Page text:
Tuesday, March 22, 2011

Reducing Speed Limits to Reduce Energy

In Spain, the government has announced that is lowering the national speed limit, in reaction to oil scarcity caused by upheaval in oil producing countries. The drop in the national speed limit from 120kph to 110kph may not seem like a large decrease, but a large number of cars reducing their fuel usage by a small amount could have a significant impact on the amount of fuel consumed in total.

As oil prices rise, and as we all become more aware of the necessity of limiting road travel, governments globally are looking for new initiatives to save fuel energy. Fuel economy is important to national governments and to individuals, especially people who have a vehicle which costs just to own.

Insuring a classic car, for example, as well as keeping it roadworthy, can be a significant cost.

The Spanish government is planning to support this tactic with fare reductions on public transport, which may increase the amount of people who choose to use busses and trains as an alternative to travelling by car. Public transport is a more energy efficient mode of travelling, as many people can commute under the power of one engine, as opposed to each in their individual automobiles.

It will be interesting to see if more governments choose to reduce national speed limits in order to reduce the amount of oil and oil derivatives which they need to import. There are a number of other fuel-efficiency initiatives that are talked about when people discuss automobiles. Car pooling is one of these. By sharing your private vehicle with other people who need to complete the same journey – usually co-workers who need to make a similar commute to a shared place of employment – you can use a lower net amount of fuel than you would if you all travelled individually. In order to make the system fair, the vehicle used is usually rotated, or the other car pooling partners provide money towards fuel. This can be particularly useful for younger drivers, as it can help to offset the cost of young drivers insurance.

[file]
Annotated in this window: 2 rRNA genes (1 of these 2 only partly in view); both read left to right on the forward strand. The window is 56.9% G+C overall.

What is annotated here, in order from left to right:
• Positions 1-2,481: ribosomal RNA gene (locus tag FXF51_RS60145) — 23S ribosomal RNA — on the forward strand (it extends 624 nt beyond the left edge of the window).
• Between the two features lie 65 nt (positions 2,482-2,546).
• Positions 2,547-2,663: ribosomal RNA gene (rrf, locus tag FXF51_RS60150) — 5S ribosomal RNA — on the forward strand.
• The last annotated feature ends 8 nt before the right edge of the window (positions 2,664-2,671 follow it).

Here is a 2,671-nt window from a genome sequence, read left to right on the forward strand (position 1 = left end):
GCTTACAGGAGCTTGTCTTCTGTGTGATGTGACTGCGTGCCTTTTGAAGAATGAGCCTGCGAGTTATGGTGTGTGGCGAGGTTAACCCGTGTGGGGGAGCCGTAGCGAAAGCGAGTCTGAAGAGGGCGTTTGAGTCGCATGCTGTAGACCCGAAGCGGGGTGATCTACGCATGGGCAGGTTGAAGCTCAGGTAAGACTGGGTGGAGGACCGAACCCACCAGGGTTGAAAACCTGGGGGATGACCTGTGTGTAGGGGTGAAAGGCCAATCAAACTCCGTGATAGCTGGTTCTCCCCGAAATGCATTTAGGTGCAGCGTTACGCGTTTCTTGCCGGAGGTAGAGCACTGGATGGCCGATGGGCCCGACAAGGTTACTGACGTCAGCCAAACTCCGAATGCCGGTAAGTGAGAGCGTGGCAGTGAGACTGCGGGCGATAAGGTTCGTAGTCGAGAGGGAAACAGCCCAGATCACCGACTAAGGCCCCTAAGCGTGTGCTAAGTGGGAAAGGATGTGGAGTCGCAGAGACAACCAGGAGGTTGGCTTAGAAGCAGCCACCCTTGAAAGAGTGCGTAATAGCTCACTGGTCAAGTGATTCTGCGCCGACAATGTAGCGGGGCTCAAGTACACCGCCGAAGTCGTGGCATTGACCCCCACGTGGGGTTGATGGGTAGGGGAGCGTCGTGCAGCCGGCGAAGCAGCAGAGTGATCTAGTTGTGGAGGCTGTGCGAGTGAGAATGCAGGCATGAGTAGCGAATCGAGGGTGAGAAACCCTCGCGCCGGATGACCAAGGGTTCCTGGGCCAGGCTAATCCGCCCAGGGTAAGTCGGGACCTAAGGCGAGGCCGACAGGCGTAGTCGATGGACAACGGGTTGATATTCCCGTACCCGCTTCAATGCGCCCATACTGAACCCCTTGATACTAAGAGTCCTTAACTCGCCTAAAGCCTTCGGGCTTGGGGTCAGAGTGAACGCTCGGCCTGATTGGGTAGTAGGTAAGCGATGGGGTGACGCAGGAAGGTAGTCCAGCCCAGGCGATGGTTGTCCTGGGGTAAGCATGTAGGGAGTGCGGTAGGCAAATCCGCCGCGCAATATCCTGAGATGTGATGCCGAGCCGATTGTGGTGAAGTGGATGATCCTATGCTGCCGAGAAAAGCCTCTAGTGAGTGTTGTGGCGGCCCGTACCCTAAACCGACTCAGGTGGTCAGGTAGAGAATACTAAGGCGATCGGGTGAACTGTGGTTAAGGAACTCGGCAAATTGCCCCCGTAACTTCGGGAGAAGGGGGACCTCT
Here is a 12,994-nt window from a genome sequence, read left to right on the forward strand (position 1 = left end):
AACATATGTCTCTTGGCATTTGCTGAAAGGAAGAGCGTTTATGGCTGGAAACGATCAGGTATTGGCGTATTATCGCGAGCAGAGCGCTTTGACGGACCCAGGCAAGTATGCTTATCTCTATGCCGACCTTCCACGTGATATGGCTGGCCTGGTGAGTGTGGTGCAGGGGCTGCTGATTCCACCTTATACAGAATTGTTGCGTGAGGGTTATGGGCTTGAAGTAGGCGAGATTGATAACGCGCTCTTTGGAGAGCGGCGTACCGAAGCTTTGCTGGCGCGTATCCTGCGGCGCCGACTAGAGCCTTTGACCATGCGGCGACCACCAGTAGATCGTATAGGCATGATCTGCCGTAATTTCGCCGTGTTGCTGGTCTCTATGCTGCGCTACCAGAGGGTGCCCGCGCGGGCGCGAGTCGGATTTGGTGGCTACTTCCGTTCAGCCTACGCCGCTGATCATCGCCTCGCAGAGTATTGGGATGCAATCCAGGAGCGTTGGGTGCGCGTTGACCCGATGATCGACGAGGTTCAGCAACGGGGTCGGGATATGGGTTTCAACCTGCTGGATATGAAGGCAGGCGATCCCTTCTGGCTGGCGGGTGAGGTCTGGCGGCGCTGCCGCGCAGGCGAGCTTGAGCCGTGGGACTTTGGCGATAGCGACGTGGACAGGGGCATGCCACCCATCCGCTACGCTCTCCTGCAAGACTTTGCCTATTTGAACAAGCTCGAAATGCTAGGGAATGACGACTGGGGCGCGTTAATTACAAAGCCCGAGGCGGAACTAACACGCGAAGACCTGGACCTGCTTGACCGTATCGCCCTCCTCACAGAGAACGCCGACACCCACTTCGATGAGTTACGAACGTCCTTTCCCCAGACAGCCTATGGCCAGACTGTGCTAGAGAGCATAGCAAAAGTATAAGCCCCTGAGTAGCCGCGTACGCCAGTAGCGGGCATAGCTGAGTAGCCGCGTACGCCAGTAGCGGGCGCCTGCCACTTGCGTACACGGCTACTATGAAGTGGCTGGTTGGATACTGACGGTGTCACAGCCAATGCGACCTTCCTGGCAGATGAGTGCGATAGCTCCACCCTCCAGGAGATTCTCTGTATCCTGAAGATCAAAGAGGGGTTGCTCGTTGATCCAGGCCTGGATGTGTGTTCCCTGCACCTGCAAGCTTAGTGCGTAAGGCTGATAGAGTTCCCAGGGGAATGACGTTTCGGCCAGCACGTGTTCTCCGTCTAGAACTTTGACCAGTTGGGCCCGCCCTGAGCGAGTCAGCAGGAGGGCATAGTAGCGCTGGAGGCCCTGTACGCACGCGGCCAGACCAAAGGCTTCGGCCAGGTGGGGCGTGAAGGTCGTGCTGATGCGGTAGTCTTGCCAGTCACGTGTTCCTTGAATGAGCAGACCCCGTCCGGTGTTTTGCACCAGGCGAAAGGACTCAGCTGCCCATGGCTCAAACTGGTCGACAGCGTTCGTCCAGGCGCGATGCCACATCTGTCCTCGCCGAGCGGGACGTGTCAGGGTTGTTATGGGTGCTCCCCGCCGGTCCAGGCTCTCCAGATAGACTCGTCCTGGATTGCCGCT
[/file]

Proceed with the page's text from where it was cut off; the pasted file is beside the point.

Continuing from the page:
There has been much discussion about what impact the Spanish government’s plan will have; as with everything of this nature, some people are for it and others are against it. We won’t know until a period of time has passed and there us enough data to be of statistical use. But if it is successful, other national governments may consider it as a potential method for easing the problems of oil dependency.
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Little House said...

I'd be curious to see how much oil/gas they save by reducing the speed limit. I also like that they are thinking of reducing the cost of public transportation to encourage its usage. The only problem I can see with reducing the speed limit is that there are always speeders out there that will push that speed limit envelope. If it really is effective, I'm guessing other countries may follow suit.

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